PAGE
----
VS.
I used this roller to generate my results.

To resolve the roll we cancel skill vs difficulty. Threat removes advantage and failure removes success. Doing so we see that Celina's roll is 2 successes + 1 threat, and this is where the system is really interesting in my mind. We do see this possibility in 2d20, but way way less often in the form of succeeding while rolling a complication. In Genesys it is pretty common to gain advantage or threat independently of succeeding or failing.

Celina succeeds in climbing the wall but in doing so manages to confer and advantage to her pursuers. There is a list of things advantage and disadvantage can do, including giving extra dice to your allies in the form of a custom d6. But my point isn't to give you an entire breakdown of the system, just to illustrate the basic idea.

With effort Celina scales the wall onto the roof of the building next to her and pauses in the dark as a squad of five men at arms come into the alley and look around trying to find signs of their quarry.

The guards may normally roll 2d8 as well for their skill check, but because Celina rolled that threat the GM has decided to give them an advantage die, so they roll 2d8+1d6 vs their difficulty roll.

As the guards look about the alley, Celina shifts in her hiding spot causing a small pebble to knock loose from the wall, alerting the guards to the direction she is in

VS.


The guards gain 2 successes and 1 threat as well!

The GM decides the guards see Celina as she turns to flee and begin to climb up the wall. The guards build their dice pool again, this time with an addition difficulty d6 to make their climb up the wall that much more difficult. The GM will narrate how that advantage is gained: loose walls, guards getting in each other's way or any number of other things.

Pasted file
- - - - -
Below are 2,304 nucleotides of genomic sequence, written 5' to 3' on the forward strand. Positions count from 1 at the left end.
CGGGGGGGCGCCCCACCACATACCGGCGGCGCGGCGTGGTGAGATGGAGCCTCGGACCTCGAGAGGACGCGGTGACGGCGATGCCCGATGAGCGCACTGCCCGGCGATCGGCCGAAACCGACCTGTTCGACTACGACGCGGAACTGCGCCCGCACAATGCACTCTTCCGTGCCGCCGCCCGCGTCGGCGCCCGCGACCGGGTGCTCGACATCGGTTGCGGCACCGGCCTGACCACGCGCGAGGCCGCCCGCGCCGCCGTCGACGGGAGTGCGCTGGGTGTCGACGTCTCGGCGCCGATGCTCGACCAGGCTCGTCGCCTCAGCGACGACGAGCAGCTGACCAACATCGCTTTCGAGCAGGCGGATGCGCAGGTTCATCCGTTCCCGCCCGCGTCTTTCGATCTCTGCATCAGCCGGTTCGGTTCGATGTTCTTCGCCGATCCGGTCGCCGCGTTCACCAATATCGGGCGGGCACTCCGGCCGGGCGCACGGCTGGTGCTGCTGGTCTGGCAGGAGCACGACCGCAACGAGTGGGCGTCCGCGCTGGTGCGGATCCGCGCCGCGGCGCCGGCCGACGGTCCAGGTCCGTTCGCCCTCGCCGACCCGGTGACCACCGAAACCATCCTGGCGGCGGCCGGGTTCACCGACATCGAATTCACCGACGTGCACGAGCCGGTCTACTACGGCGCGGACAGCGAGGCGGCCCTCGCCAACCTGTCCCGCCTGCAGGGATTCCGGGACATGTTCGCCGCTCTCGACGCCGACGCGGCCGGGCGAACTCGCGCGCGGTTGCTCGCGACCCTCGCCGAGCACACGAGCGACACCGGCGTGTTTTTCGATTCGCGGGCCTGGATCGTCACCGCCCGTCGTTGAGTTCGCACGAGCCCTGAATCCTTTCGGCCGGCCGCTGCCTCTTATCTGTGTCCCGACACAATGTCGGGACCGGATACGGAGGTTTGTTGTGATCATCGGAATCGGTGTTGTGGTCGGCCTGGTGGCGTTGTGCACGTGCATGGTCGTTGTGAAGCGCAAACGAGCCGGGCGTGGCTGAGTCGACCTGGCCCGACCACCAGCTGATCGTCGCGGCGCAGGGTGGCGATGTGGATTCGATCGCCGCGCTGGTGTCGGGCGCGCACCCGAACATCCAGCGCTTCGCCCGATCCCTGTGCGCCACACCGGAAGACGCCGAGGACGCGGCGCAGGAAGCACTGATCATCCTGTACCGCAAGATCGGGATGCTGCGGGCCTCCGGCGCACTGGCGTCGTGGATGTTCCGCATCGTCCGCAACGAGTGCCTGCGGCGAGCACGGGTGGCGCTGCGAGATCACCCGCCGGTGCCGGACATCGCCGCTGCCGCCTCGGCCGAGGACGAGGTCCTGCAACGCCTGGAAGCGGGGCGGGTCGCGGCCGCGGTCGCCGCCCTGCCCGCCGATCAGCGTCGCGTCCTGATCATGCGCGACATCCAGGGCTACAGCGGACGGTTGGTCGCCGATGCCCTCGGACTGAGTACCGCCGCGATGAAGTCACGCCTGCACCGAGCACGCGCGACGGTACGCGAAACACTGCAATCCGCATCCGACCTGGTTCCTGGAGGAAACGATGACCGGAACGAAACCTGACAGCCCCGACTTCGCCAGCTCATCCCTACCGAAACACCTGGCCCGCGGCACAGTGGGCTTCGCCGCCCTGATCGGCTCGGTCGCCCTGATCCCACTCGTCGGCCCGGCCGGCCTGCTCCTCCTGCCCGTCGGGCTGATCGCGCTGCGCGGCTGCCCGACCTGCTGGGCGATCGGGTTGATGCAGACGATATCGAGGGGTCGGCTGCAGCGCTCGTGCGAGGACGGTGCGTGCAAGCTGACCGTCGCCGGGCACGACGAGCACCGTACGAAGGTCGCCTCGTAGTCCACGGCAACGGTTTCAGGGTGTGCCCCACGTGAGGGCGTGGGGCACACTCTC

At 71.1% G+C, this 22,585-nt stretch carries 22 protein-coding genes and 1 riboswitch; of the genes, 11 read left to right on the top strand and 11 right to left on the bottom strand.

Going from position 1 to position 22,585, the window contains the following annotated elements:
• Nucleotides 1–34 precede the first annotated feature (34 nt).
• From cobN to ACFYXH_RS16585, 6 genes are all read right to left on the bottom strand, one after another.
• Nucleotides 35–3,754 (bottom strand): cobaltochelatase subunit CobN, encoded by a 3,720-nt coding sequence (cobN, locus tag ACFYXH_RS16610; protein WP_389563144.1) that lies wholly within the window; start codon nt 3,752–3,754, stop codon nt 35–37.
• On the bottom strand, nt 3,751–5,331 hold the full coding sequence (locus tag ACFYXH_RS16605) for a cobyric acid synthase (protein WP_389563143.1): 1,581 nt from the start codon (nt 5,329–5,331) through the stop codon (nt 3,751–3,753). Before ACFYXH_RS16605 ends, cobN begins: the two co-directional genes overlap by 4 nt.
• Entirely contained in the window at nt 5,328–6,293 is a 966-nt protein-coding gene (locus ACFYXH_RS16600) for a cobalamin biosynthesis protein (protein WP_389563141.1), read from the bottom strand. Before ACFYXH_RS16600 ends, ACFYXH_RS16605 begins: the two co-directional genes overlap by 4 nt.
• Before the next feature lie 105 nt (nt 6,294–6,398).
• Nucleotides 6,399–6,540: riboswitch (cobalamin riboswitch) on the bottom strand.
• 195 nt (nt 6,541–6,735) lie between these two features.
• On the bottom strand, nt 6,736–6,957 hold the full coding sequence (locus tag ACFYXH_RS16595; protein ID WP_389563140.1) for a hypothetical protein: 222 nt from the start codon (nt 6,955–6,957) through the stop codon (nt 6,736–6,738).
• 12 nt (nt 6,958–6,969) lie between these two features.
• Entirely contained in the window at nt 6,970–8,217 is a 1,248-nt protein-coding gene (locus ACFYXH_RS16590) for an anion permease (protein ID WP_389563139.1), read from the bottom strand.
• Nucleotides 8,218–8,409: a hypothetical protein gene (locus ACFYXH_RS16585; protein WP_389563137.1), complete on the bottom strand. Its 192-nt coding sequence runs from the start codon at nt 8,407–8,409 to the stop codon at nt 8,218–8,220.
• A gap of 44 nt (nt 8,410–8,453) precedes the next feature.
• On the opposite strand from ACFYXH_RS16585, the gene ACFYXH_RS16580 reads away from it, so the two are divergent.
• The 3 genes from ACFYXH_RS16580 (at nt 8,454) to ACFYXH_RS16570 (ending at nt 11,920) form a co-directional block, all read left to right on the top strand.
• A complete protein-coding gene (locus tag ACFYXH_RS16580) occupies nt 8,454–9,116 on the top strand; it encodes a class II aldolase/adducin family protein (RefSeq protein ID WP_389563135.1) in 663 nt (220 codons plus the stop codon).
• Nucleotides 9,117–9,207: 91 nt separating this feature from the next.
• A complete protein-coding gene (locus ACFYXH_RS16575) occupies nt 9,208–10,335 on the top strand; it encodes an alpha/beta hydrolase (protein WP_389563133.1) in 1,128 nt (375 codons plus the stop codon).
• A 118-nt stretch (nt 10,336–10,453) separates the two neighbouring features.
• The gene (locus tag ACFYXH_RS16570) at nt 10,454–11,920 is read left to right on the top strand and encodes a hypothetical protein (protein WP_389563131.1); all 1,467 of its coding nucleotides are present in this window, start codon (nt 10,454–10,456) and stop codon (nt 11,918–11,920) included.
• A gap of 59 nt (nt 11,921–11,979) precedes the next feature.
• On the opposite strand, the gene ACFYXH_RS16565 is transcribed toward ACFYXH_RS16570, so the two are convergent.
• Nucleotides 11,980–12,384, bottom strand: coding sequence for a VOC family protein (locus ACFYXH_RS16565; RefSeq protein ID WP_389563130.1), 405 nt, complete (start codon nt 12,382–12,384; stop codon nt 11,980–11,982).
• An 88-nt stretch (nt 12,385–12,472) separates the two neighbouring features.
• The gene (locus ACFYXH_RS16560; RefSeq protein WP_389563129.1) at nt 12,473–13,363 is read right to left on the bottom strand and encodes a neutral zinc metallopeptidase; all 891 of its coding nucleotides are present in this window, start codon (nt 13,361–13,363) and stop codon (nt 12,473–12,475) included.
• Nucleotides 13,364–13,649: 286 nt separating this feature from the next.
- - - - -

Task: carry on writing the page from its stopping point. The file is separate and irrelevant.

Even with that level of inexperience with the system at the table I think we all had fun and enjoyed the whole system from combat to social and other tests. It is definitely a system I will look to add to my library.

The single largest entry point to this system is learning what the icons mean and how they cancel each other out, but once you are past that, the mechanic is simple and the dice do guide the narrative much as we would see in a system like Conan 2d20. The group I played with this weekend included an experienced GM, one experienced player and three people who had never played the system before. One of us had even tried the Star Wars version and had not liked it.

Having an experience GM makes things way simpler and overall I enjoyed the session and the system. It was narrative and fit decently well into the Sword & Sorcery setting that is Primeval Thule. Even if you don't have an experienced GM and the system has piqued your interested I recommend checking it out! You can get a copy at your local FLGS or at DrivethruRPG!

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4 comments:

  1. Was glad to have the opportunity to run this for ya!

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  2. Thanks Keith, that's a great introduction to the system. As the aforementioned person who tried the Star Wars game and didn't like it, playing it with a couple people that were more familiar with the system certainly made a big difference and I'm much more likely to give it another try in the future.

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    Replies
    1. Thanks for chiming in on this! I was pretty sure that was the end result of your game, but great to hear it from you!